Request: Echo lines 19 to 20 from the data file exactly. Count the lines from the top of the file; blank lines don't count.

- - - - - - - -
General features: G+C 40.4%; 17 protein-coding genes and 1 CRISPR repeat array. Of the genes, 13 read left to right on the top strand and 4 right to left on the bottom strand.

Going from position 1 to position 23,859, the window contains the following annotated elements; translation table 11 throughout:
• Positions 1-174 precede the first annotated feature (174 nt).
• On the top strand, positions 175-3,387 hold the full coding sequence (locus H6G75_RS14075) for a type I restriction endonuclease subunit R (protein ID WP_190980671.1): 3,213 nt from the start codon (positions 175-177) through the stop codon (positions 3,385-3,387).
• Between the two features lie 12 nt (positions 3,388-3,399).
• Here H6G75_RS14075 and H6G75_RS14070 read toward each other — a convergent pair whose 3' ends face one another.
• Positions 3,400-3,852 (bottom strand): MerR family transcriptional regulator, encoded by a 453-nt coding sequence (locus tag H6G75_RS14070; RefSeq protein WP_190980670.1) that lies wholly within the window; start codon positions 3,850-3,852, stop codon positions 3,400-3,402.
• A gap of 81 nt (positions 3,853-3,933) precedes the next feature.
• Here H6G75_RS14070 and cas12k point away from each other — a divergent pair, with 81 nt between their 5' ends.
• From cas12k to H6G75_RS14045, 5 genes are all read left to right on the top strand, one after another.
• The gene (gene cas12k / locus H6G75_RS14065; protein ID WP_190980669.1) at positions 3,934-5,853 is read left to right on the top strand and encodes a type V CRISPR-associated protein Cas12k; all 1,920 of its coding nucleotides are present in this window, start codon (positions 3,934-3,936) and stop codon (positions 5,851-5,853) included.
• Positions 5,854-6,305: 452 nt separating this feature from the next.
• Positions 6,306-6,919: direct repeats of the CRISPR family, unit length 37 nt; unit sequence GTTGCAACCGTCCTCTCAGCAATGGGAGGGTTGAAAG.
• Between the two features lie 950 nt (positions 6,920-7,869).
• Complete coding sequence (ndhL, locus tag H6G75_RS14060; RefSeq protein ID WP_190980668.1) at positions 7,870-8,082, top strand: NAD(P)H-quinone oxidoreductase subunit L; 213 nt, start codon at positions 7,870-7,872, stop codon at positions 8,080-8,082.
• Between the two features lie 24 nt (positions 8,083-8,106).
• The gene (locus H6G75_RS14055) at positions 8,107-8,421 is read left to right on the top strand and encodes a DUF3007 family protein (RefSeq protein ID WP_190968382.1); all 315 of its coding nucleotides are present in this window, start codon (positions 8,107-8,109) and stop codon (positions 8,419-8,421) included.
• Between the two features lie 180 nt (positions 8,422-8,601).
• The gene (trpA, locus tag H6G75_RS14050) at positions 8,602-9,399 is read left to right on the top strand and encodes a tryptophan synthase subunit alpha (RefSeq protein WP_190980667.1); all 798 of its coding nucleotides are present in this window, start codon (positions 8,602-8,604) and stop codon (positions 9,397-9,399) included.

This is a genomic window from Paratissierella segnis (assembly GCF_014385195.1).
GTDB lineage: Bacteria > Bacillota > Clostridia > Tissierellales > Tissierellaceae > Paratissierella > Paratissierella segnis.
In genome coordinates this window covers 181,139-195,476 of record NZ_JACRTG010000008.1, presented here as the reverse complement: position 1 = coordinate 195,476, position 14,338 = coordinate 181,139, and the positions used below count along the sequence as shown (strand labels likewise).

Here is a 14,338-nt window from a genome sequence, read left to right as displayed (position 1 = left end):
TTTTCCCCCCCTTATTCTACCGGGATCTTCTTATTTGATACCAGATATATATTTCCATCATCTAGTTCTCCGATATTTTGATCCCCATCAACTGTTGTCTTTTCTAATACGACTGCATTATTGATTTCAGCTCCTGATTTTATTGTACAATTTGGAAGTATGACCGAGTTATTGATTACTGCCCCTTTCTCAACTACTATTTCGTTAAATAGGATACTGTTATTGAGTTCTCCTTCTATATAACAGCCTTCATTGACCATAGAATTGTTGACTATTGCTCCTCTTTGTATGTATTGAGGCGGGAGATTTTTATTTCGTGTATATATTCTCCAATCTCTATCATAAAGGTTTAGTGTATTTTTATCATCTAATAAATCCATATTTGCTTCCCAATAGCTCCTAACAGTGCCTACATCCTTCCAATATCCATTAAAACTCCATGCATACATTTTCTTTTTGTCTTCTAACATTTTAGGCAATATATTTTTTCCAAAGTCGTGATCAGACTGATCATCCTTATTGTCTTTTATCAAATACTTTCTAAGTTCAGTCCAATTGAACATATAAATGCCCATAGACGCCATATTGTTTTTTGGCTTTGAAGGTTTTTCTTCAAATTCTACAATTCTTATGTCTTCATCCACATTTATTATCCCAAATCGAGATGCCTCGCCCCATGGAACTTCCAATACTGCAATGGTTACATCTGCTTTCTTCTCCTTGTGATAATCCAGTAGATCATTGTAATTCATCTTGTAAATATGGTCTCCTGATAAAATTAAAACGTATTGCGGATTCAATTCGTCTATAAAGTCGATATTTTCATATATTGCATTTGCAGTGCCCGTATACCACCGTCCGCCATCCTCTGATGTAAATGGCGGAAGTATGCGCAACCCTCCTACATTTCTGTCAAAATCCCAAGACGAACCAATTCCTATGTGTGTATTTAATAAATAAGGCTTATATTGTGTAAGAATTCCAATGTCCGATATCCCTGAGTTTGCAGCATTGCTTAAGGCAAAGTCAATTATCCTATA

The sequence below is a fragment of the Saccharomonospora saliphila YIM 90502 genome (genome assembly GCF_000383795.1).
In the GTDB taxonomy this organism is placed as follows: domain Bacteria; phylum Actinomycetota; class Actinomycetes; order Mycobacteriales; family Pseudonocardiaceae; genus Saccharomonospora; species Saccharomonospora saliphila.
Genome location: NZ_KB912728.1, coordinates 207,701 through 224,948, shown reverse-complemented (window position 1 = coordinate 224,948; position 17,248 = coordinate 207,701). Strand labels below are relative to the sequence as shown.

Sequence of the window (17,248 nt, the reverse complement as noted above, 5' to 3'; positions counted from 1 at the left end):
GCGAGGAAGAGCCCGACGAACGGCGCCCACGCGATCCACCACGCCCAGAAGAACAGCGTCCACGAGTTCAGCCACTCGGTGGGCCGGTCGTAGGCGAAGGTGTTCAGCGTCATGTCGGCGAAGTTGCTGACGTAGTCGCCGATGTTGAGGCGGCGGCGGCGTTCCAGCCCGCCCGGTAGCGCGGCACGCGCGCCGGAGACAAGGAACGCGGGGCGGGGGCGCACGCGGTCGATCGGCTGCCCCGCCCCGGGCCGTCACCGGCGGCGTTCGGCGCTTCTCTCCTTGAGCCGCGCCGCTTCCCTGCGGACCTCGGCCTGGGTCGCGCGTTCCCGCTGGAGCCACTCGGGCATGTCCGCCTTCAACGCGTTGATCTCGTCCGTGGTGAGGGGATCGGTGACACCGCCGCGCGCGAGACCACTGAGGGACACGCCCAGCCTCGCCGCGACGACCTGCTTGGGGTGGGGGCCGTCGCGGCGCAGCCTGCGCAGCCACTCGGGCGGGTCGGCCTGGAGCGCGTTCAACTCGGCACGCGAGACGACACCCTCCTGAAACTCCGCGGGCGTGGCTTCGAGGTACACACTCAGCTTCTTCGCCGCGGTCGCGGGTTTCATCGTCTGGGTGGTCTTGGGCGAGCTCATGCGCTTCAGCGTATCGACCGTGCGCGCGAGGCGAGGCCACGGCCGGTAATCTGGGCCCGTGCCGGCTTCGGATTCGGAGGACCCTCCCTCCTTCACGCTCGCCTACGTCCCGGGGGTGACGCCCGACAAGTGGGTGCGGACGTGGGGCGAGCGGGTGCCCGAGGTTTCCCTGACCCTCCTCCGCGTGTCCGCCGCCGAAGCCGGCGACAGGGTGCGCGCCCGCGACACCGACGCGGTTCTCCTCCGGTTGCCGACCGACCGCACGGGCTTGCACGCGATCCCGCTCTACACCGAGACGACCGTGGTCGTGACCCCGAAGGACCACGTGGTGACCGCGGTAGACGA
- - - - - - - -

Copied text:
• The gene (trpA, locus tag H6G75_RS14050) at positions 8,602-9,399 is read left to right on the top strand and encodes a tryptophan synthase subunit alpha (RefSeq protein WP_190980667.1); all 798 of its coding nucleotides are present in this window, start codon (positions 8,602-8,604) and stop codon (positions 9,397-9,399) included.

This is a genomic window from Paratissierella segnis (assembly GCF_014385195.1).